Annamarie Jagose argued that through the context of heterosexuality being the origin and foundation of society’s heteronormative stability, the concept of queerness focuses on “mismatches between sex, gender and desire”. These foundations permeate to all societal institutions and in nature alienate LGBT lifestyles as deviant.
I recently rediscovered The Velvet Rage by Alan Downs, a book I had read in my twenties at the suggestion of my then civil partner who lauded it as ground-breaking. So much of it still resonates. Downs argued that growing up gay in a heterosexual world results in the internalisation of shame, a shame gay men may strive to obscure with material success, creativity, beauty or more severe forms of escapist gratification like substance abuse.
The chemsex phenomenon, when people take drugs that enhance sex and make them feel uninhibited, has become a prominent subculture within the LGBT community, which has led to the UK’s criminal and health bodies formulating policy. From personal experience I struggled with my LGBT identity and my role within a greater society.
Being of south Asian heritage and effeminate prevented me from being taken seriously. Fresh out of the Brit school, these loaded labels were a burden and affected my emotional wellbeing. After years of suppressing my creativity and personal growth, in a career that satisfied my traditional parents, I created my drag alter ego Asifa Lahore – my decision to deviate from the rigid gender norm and toxic masculinity I had been subjected to, consciously and subconsciously.
Through Asifa Lahore, I was able to express myself creatively in a physical form that better fitted society’s understanding of what was expected of an effeminate gay man. Through Asifa Lahore the drag queen, I found an art form that allowed me to subvert societal norms. But in a perverted way I was giving in to my critics, who expected that of me as an effeminate gay man; that putting on a dress and wig would make more sense.
This realisation that we are suffocated with expectations and conventions ignited my activism and gave me my raison d’être.
Performing at cabaret venues and events throughout Britain, I would be heartbroken by the lack of POC faces in the audience, not because they don’t exist but primarily because they don’t feel they belong in these primarily gay, white spaces. The LGBT scene has become more diverse but it is still very whitewashed and, arguably, has racist undertones. Many POC LGBT people complain of being turned away from prominent gay clubs for not looking or sounding “gay” enough.
I struggled with my intersectionality as a gay, British, Asian, Muslim. I couldn’t find a way to allow all these identities to co-exist. One of my first forays into the gay clubbing scene in the early Noughties resulted in a memorable conversation with a fellow clubber, a young white gay man who felt propelled to ask how I, as a gay, brown Muslim man, could be dancing to Kylie. It was this and many other confrontations like these that led me to delve into my identity.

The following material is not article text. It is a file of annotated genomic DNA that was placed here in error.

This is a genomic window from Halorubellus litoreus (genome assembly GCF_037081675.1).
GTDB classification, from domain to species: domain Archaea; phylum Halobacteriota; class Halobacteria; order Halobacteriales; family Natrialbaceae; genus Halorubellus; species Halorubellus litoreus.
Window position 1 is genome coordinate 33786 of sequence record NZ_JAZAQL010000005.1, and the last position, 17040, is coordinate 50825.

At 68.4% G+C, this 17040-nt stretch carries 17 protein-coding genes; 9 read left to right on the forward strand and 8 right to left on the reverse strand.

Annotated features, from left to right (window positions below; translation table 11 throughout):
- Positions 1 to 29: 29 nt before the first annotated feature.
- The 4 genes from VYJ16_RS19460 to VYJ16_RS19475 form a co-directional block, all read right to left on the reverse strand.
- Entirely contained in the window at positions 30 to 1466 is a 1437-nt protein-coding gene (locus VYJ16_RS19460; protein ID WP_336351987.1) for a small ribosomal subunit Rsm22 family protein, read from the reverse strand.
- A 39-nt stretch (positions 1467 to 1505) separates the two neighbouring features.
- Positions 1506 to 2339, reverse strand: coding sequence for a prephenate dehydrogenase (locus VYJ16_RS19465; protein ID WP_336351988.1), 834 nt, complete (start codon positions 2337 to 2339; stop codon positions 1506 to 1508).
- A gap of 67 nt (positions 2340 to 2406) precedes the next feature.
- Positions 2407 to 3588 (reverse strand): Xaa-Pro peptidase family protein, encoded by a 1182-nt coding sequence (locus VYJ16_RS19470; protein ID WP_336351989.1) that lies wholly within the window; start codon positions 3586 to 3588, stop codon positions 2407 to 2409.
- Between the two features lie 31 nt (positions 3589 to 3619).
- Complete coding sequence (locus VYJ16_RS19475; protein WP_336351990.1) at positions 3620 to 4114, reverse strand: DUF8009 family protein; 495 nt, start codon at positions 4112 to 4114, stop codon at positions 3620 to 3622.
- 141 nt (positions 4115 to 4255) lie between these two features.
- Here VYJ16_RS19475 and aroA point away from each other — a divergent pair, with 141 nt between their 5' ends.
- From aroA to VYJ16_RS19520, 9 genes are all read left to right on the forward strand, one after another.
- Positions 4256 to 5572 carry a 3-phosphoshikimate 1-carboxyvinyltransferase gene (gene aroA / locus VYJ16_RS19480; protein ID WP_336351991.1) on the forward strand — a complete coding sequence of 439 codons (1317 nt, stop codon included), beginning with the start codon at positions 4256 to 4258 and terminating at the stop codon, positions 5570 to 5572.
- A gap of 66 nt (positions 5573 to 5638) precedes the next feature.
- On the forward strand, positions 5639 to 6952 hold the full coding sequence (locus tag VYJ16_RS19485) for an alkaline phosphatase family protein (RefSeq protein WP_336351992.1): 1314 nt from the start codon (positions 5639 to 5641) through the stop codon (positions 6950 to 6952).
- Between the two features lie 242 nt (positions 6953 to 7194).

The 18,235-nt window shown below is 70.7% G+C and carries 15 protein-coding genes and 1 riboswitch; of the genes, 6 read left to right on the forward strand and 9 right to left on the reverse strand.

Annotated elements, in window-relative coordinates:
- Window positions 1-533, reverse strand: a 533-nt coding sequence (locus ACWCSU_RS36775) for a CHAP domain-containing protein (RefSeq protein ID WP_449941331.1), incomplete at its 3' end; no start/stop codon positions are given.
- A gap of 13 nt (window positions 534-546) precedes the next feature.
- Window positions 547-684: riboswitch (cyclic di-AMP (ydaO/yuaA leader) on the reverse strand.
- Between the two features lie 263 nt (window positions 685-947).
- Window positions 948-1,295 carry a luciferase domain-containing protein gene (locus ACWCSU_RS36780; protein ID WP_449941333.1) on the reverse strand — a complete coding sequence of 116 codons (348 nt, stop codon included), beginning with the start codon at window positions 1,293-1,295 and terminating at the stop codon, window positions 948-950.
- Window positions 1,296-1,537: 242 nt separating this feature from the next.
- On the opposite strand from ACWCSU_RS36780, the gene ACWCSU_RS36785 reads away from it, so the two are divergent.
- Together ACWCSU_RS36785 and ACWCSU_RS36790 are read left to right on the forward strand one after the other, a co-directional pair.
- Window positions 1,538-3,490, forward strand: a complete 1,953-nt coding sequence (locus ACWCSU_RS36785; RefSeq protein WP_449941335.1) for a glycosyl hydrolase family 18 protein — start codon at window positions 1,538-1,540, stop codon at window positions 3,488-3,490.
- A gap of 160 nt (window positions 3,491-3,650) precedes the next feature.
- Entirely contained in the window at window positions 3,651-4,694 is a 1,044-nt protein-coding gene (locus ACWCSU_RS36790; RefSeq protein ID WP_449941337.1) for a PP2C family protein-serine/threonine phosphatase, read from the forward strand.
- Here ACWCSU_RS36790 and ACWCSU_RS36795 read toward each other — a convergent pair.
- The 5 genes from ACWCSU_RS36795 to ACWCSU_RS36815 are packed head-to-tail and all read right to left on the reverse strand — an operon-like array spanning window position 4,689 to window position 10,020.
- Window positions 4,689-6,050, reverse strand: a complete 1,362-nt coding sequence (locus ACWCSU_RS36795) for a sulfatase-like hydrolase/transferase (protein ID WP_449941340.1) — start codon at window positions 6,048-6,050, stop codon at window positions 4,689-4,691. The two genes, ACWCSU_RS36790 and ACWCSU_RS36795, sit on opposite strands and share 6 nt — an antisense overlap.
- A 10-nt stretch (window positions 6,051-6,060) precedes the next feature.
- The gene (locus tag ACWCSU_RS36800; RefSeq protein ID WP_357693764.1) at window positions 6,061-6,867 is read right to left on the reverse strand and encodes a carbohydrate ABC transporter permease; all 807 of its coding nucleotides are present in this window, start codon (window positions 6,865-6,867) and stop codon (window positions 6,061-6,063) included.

Identity politics shaped my desire to seek gay Asian safe spaces such as the famed club Kali, one of the longest-running south Asian LGBT clubs.
Chutney queens is an affectionate umbrella term used to describe drag queens who adhere to a Bollywood inspired, culturally south Asian aesthetic. Surrounded by these gregarious clubbers I felt accounted for. I belonged. Such safe spaces exist out of necessity, the need to feel represented. I have opened my own club night, ‘Disco Rani’, which is a monthly Bollywood and Banghra club night that functions as a safe space for a wide cross-section of Gaysians.
Similarly, we have seen a growth in BAME Prides and events that commemorate our differences, supported by Stonewall but frowned upon by the old guard that question its necessity and the fragmentation of the LGBT community. The harsh reality is that more work needs to be done to increase visibility and representation of all the peoples that make up the LGBT community and until then these Prides are needed.
The second time I came out, this time as a transgender woman, I felt freedom like I have never experienced before. Even as I became fully aware of my loss of male privilege and the benefits that come attached to that I felt emblazoned to live as open and authentically as I could.
Coming out to my family this time around was arguably easier due to south Asian cultural acceptance of the “hijr” communities, people of a third gender that Pakistan recently emboldened with legal rights and the decriminalisation of homosexuality and the repeal of British colonial-era law, Section 377 in India.
As annual Pride celebrations begin in earnest I reflect on the importance of such events. Prides are an essential part of our celebration as LGBTQ+ people and now more than ever we must continue to show up and not forget our history. Rights that are long fought for can as quickly be taken away.
Visibility must continue, especially in the current climate of the Parkfield school protests and the debate of LGBT education. Such a debate highlights the fact that – for all the legal rights and privileges the LGBT community has acquired – more needs to be done. Same sex relationships deserve acknowledgement on equal footing to heteronormative relationships. Visibility is one way to ensure our presence. As Marsha P Johnson did and as Peter Tatchell and Janet Mock continue to do, so we must stand up and make ourselves heard.
Pride in 2019: Join The Independent for a panel discussion and Q&A, with speakers including Asifa Lahore, Britain’s First Out Muslim Drag Queen and trans activist, and human rights campaigner, Peter Tatchell